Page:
For a large chunk of its runtime, Pixar’s latest, Soul, sets itself in a paradise called The Great Before. With its smoothed edges and relaxed pastels, it’s a rather meditative place — with a mood that in part comes from its score, a rather soothing piece of music from Trent Reznor and Atticus Ross. This nirvana is run by The Counselors, a species of all-knowing beings, and the closest we’ll ever get to gods in the film. Somehow simple and sophisticated in design, these celestial overseers look like Picasso sketches brought to animated life. Yet when they talk, it’s with the patience and gentle humor of a kindergarten teacher. In a way that’s kind of an encapsulation of the movie: For all its breathtaking stylization, this metaphysical comedy is often more Zen than zany.
Also seeing that it comes from Pixar, it’s also a warmly human place. But when we’re not there, we’re in the hustle and bustle of New York, populated by characters with expressive and slightly exaggerated features. It’s there where we find Joe Gardner (voiced by Jamie Foxx), a jazz pianist who’s more often a middle school band teacher, who quickly will accidently step into a manhole, ending his life just as he felt it was only really beginning. We first see Joe teaching/conducting his young band class, and what a clumsy cacophony they are, but it isn’t long before Joe catches the big break he’s been waiting for his whole career: a chance to play in the ensemble of a revered saxophonist (Angela Bassett). His dreams have finally come to fruition! That is until he takes that fateful fall and turns into a sketchily outlined blob: his untethered soul, still gracing a hat and glasses, riding an escalator to a premature heaven.
In one aspect, Soul does pioneer something: It’s the first Pixar movie to center on a black character, though he spends more than half of the brisk one-hundred minute runtime outside of his body. I say this because the film can feel a little secondhand at times, like a Pixar redux. While I’m grateful for a break from continuous sequels on their part, it’s in the film’s lite existential musings, gentle humor, and its occasional bursts of visual invention, where Soul comes across like an appealing and pleasant melding of past glories — the afterlife adventures of an aspiring musician (à la Coco), connected to the conceptual ambition of director Pete Docter’s previous film, Inside Out (Docter here, though, is joined by co-writer-and-director Kemp Powers). Unready to step into the light of The Great Beyond — visualized stunningly as a giant white smudge on a black never-ending space — Joe ends up jumping into The Great Before, where new souls are assigned personalities. You might think that passions and personality traits form after birth, but Soul asserts otherwise. Everyone, we learn, must acquire a “badge” before descending into a human body — in part by finding their “spark,” essentially, the one thing they’ll be most passionate about in life. Yet it’s still another one of Pixar’s busy bureaucratic other worlds. The script has no shortage of rules and principles to explain, at one point via a literal training video: There’s a vast desert called The Astral Plane, where the spiritually enlightened or creatively invigorated can project their consciousness, and a Hall of You that’s basically a museum of memories and past accomplishments, providing inspiration for young souls. As you can tell, it’s all very literal.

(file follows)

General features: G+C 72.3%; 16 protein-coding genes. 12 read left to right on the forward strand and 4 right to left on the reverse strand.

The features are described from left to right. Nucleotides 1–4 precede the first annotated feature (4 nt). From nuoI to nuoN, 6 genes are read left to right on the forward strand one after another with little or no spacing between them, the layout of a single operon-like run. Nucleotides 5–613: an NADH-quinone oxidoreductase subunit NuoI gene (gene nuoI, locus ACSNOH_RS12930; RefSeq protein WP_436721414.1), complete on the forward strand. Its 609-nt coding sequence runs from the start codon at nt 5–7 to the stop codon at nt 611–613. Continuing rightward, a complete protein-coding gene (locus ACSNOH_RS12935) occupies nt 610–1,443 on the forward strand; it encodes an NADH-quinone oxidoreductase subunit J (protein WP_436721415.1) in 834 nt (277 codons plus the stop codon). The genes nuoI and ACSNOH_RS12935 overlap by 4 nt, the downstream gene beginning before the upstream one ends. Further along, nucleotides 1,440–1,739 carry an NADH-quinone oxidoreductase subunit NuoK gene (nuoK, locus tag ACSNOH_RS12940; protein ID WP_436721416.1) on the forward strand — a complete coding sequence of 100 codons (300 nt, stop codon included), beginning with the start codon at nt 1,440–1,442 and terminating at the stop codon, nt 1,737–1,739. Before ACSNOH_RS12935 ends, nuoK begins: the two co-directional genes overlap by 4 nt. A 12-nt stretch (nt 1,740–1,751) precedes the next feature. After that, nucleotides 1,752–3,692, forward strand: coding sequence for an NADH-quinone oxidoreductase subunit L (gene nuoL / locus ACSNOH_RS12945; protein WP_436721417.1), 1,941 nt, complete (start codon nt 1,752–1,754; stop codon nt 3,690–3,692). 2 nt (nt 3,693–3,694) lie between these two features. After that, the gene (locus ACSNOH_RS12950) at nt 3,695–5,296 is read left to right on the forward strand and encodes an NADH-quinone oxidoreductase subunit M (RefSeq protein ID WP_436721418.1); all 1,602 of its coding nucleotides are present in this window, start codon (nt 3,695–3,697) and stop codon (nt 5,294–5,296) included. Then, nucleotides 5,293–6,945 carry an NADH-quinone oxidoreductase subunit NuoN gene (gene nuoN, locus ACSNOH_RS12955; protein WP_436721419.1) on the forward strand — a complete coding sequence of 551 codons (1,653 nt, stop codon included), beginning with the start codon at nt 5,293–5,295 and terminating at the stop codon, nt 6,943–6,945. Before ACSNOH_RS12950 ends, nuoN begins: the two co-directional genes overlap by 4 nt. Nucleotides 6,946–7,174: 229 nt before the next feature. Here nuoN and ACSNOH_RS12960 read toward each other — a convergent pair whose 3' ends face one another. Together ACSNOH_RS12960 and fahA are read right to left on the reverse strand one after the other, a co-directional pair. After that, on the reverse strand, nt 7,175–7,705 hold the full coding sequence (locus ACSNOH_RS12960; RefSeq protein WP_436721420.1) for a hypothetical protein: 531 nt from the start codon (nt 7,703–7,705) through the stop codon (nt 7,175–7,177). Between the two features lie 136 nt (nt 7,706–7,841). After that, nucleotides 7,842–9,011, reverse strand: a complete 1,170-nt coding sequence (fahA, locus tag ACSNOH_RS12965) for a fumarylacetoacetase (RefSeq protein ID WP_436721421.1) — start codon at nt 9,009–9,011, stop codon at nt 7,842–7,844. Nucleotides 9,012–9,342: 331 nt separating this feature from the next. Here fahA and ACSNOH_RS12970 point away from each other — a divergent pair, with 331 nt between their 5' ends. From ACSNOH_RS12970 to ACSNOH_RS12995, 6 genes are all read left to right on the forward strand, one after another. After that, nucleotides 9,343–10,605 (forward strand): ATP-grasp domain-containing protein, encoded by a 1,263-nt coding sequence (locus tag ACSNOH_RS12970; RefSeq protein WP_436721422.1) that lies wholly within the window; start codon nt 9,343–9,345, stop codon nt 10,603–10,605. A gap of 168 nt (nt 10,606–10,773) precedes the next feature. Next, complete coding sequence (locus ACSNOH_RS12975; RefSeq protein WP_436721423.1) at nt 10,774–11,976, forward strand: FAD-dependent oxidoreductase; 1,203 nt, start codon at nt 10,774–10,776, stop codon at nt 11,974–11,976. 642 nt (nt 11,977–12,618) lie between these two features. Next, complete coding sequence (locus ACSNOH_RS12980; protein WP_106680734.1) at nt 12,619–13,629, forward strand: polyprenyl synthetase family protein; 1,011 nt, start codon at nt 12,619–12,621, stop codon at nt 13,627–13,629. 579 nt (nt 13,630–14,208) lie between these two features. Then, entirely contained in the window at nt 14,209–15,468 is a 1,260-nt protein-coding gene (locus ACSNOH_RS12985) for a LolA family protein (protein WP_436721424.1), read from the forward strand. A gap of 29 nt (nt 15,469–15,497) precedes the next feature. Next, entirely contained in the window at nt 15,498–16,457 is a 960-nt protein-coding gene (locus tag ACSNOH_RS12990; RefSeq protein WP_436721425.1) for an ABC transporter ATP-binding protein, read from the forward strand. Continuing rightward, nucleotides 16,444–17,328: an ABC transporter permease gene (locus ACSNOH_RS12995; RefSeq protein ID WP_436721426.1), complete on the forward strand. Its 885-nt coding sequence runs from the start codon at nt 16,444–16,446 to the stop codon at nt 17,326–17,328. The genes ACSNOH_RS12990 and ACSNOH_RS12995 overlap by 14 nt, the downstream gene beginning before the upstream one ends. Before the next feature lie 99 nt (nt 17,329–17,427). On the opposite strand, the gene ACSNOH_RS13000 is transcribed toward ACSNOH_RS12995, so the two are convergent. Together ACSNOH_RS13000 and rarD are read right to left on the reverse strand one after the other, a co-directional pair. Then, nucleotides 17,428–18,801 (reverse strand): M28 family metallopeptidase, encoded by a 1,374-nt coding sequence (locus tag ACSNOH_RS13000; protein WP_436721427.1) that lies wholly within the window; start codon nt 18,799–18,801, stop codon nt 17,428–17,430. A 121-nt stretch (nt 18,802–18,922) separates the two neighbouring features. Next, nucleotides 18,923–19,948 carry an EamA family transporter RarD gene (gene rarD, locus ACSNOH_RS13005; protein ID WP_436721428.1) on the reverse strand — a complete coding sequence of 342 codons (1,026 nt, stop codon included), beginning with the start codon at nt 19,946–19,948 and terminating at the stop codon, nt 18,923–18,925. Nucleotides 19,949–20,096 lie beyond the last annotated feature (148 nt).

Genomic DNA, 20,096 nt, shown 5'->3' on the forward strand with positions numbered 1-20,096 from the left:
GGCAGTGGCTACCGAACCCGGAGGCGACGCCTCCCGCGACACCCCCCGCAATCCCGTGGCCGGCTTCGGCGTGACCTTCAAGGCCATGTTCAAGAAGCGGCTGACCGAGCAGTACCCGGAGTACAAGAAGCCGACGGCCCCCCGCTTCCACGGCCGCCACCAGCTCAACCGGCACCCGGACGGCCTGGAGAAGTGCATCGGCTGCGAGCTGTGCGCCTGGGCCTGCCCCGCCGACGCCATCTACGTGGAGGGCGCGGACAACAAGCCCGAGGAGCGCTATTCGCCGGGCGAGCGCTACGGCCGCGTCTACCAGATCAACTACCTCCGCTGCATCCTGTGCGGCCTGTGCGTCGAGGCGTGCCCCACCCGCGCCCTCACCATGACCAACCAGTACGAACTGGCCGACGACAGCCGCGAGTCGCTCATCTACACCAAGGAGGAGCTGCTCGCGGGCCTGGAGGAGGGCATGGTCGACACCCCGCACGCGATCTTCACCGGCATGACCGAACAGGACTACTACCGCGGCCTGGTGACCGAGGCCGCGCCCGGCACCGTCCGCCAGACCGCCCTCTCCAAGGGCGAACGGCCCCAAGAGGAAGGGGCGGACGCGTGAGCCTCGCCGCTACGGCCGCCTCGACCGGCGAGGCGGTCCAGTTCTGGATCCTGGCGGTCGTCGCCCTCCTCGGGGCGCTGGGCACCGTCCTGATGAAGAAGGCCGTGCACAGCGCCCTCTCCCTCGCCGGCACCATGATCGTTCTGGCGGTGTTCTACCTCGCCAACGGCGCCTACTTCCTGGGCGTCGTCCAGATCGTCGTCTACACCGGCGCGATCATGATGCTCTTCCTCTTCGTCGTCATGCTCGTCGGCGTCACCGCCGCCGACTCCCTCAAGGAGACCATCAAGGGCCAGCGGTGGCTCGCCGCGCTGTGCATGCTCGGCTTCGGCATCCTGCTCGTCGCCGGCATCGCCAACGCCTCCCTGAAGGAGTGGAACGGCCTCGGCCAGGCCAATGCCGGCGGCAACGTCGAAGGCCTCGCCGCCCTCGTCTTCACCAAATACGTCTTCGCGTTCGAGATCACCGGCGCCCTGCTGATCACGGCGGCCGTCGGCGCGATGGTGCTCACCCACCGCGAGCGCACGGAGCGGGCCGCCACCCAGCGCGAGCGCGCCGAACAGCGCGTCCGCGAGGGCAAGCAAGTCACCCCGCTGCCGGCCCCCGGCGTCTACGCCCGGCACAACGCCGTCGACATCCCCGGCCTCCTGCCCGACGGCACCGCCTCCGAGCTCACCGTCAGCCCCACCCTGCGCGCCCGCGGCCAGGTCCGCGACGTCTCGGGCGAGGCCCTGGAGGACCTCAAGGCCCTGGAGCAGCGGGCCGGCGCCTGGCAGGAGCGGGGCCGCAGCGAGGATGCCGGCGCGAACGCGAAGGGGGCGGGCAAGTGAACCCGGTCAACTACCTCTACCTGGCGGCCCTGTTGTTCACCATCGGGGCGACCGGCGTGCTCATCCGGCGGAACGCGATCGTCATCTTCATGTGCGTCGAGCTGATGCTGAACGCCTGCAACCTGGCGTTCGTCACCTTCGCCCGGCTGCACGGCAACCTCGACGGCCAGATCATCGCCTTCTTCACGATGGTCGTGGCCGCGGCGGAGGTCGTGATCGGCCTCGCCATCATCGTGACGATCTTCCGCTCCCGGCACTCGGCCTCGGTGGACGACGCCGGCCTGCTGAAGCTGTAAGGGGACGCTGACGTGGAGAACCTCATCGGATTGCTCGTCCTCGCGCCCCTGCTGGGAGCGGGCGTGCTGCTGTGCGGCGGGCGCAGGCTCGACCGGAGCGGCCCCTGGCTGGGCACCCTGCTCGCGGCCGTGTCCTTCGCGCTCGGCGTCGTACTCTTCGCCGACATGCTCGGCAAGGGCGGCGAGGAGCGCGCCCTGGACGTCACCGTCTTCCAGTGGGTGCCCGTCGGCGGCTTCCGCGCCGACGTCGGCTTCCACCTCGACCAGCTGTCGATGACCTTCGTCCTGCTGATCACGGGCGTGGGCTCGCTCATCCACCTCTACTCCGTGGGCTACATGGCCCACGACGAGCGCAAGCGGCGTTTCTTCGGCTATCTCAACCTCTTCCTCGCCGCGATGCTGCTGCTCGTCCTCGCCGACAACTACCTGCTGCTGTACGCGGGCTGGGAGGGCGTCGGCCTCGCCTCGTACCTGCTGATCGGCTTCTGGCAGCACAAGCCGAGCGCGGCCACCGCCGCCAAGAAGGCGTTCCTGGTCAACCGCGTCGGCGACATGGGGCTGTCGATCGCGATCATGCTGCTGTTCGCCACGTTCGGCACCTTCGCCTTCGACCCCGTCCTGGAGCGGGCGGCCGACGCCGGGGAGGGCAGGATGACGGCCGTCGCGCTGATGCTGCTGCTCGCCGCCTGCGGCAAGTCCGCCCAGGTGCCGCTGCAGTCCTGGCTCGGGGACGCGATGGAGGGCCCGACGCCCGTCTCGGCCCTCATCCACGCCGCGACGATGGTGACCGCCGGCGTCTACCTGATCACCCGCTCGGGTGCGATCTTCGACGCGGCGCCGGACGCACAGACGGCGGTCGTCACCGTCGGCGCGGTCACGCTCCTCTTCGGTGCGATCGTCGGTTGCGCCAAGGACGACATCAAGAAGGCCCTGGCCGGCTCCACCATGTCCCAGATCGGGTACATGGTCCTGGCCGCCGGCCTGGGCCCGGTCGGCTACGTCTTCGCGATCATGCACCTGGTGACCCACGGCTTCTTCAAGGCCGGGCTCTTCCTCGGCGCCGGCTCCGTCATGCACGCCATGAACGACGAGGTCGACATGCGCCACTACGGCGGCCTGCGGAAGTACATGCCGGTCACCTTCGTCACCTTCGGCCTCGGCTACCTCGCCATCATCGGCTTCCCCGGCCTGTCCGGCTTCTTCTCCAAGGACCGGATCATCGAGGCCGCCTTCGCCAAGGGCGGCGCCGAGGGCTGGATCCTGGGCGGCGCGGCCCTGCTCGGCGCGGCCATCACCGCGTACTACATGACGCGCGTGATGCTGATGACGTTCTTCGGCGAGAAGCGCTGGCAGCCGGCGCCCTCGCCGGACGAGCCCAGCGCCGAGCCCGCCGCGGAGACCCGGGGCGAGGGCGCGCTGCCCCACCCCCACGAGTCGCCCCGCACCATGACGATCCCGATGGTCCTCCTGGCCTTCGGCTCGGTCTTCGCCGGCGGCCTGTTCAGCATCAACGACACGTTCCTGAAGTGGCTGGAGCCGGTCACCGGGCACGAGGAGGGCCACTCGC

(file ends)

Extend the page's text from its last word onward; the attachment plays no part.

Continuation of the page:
While all that expository information might sound like Inside Out (again), that film, frankly, had a sharper clash of pathologies — and a more fulfilled dramatic arc. Soon mistaken for one of the famous “mentors” that help the young souls find their “spark,” Joe ends up paired with 22 (Tina Fey), a human-in-training who’s spent thousands of years half-heartedly searching for her spark, frustrating all the past mentors. Why has she given up on life before she’s lived it? Soul is a little shaky on that point. But, why 22 hasn’t yet found her personality is pretty clear: Her character is pretty half-formed, even with Fey delivering shades of mischief, wonder and sarcasm. Joe is much more defined, with Foxx striking notes of regret and longing into him.
Throughout, the animation is continually lovely, whether we’re in The Great Before or the barbershops and jazz clubs. What’s especially astonishing are the animated lighting techniques: Just as the studio previously collaborated with cinematographer Roger Deakins, this time the studio is consulting with the great Bradford Young, who’s textured glory pays dividends. Elsewhere, Docter flirts with some more radical imagery, especially during Joe’s brief psychedelic plummet from one world to the next. It’s just that one might wish that the filmmaker had strived for more narrative inspiration in the unpredictable, free-form music Joe loves. The film’s overall structure is slightly idiosyncratic, though: The movie is nearly half over when it returns to Earth, resetting into a confined body-swap comedy. As always, Pixar’s sincere interest in asking big questions about our place in the world is very admirable. If Inside Out landed in some truly profound grounds, imparting a rich emotional wisdom to all ages, the life lesson here is touching yet still shopworn: Joe, who can’t get over the feeling that he didn’t achieve enough, has to learn to appreciate the journey instead of obsessing over the destination — to see the beauty in the small, everyday stuff he took for granted. That might be good tip for anyone looking for it within Soul’s musings on life and death. It’s overflowing, like a bright portal into a new reality, with gorgeous details, even if they don’t always add to a deeper, fuller whole. At times openly abstract, Soul is a contemplative, metaphysical farce filled with generosity, reminding us how the ordinary can be extraordinary.
Soul is available to stream on Disney+